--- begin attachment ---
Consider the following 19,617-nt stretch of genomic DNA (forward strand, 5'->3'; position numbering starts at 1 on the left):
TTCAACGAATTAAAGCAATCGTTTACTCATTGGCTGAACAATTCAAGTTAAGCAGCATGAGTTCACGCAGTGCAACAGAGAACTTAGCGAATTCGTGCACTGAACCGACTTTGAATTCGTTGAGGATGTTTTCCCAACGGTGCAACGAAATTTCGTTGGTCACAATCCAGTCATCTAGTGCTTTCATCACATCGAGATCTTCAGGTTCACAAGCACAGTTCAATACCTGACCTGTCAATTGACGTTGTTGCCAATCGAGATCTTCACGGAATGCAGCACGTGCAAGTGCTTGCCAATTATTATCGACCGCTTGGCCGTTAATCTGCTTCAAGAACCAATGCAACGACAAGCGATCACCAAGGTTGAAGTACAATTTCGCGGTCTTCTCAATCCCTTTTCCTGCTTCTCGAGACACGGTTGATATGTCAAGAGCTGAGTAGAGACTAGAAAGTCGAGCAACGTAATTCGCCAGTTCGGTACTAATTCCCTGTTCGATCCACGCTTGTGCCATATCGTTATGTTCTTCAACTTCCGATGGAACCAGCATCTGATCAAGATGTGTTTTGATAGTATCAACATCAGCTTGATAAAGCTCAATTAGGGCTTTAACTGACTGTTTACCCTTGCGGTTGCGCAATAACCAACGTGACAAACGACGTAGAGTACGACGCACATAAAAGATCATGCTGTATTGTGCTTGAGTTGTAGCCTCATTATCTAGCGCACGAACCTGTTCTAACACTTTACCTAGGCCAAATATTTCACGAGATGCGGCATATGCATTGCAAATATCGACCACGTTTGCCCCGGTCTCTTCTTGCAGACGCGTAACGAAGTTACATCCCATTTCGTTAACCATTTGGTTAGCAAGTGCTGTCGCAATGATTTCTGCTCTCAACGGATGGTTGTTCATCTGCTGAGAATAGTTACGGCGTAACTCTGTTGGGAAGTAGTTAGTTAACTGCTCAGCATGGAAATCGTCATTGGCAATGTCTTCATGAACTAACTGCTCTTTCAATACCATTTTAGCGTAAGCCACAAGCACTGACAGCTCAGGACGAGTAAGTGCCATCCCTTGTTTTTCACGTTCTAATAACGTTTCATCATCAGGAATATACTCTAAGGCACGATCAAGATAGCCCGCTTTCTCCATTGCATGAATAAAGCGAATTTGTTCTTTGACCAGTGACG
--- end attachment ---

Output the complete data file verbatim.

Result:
Consider the following 19,617-nt stretch of genomic DNA (forward strand, 5'->3'; position numbering starts at 1 on the left):
TTCAACGAATTAAAGCAATCGTTTACTCATTGGCTGAACAATTCAAGTTAAGCAGCATGAGTTCACGCAGTGCAACAGAGAACTTAGCGAATTCGTGCACTGAACCGACTTTGAATTCGTTGAGGATGTTTTCCCAACGGTGCAACGAAATTTCGTTGGTCACAATCCAGTCATCTAGTGCTTTCATCACATCGAGATCTTCAGGTTCACAAGCACAGTTCAATACCTGACCTGTCAATTGACGTTGTTGCCAATCGAGATCTTCACGGAATGCAGCACGTGCAAGTGCTTGCCAATTATTATCGACCGCTTGGCCGTTAATCTGCTTCAAGAACCAATGCAACGACAAGCGATCACCAAGGTTGAAGTACAATTTCGCGGTCTTCTCAATCCCTTTTCCTGCTTCTCGAGACACGGTTGATATGTCAAGAGCTGAGTAGAGACTAGAAAGTCGAGCAACGTAATTCGCCAGTTCGGTACTAATTCCCTGTTCGATCCACGCTTGTGCCATATCGTTATGTTCTTCAACTTCCGATGGAACCAGCATCTGATCAAGATGTGTTTTGATAGTATCAACATCAGCTTGATAAAGCTCAATTAGGGCTTTAACTGACTGTTTACCCTTGCGGTTGCGCAATAACCAACGTGACAAACGACGTAGAGTACGACGCACATAAAAGATCATGCTGTATTGTGCTTGAGTTGTAGCCTCATTATCTAGCGCACGAACCTGTTCTAACACTTTACCTAGGCCAAATATTTCACGAGATGCGGCATATGCATTGCAAATATCGACCACGTTTGCCCCGGTCTCTTCTTGCAGACGCGTAACGAAGTTACATCCCATTTCGTTAACCATTTGGTTAGCAAGTGCTGTCGCAATGATTTCTGCTCTCAACGGATGGTTGTTCATCTGCTGAGAATAGTTACGGCGTAACTCTGTTGGGAAGTAGTTAGTTAACTGCTCAGCATGGAAATCGTCATTGGCAATGTCTTCATGAACTAACTGCTCTTTCAATACCATTTTAGCGTAAGCCACAAGCACTGACAGCTCAGGACGAGTAAGTGCCATCCCTTGTTTTTCACGTTCTAATAACGTTTCATCATCAGGAATATACTCTAAGGCACGATCAAGATAGCCCGCTTTCTCCATTGCATGAATAAAGCGAATTTGTTCTTTGACCAGTGACG